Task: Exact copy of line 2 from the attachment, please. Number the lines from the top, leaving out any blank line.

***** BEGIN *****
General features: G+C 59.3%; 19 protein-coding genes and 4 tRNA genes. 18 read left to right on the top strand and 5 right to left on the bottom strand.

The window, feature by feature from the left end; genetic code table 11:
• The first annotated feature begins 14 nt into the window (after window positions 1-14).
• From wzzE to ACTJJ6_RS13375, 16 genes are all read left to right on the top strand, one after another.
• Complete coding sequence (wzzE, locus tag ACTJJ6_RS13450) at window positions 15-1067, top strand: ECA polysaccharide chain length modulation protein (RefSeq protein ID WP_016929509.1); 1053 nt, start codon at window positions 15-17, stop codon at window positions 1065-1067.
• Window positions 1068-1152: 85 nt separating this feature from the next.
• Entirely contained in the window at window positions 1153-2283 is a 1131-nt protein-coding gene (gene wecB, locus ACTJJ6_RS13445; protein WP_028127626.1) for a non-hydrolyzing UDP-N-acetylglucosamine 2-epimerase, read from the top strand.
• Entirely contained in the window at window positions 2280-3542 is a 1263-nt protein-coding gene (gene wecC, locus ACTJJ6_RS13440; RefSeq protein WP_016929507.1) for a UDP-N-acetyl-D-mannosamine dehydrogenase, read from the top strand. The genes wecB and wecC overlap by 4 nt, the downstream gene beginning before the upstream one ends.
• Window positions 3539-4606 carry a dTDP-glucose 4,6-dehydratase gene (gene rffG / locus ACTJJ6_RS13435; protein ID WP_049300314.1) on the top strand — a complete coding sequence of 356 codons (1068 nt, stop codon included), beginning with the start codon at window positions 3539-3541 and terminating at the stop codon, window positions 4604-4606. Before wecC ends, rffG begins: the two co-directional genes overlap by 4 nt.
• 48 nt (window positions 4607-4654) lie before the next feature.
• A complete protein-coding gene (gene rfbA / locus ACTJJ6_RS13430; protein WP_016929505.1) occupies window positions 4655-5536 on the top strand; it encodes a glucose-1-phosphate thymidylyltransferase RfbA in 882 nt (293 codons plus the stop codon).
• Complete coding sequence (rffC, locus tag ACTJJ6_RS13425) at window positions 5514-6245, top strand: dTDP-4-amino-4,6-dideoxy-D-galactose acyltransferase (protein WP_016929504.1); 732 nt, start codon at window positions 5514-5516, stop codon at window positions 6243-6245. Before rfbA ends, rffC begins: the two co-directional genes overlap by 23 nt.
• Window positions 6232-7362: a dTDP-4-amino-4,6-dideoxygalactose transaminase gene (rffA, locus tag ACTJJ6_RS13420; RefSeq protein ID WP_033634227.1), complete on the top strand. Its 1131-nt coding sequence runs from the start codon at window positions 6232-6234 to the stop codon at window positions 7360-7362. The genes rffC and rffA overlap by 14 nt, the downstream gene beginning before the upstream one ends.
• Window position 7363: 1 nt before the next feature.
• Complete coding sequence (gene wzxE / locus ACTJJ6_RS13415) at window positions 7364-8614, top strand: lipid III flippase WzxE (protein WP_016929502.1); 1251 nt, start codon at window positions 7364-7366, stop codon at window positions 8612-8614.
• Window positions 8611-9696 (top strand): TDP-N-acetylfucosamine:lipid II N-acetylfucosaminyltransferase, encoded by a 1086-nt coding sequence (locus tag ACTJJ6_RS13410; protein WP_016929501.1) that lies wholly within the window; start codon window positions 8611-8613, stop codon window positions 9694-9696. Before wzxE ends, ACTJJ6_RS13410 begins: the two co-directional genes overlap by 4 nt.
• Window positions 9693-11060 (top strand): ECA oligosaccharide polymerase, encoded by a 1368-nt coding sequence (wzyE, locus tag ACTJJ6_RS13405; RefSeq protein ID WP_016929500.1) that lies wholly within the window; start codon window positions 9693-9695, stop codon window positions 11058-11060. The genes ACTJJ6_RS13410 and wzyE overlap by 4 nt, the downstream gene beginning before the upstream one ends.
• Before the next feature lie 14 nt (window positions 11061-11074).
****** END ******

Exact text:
The window, feature by feature from the left end; genetic code table 11: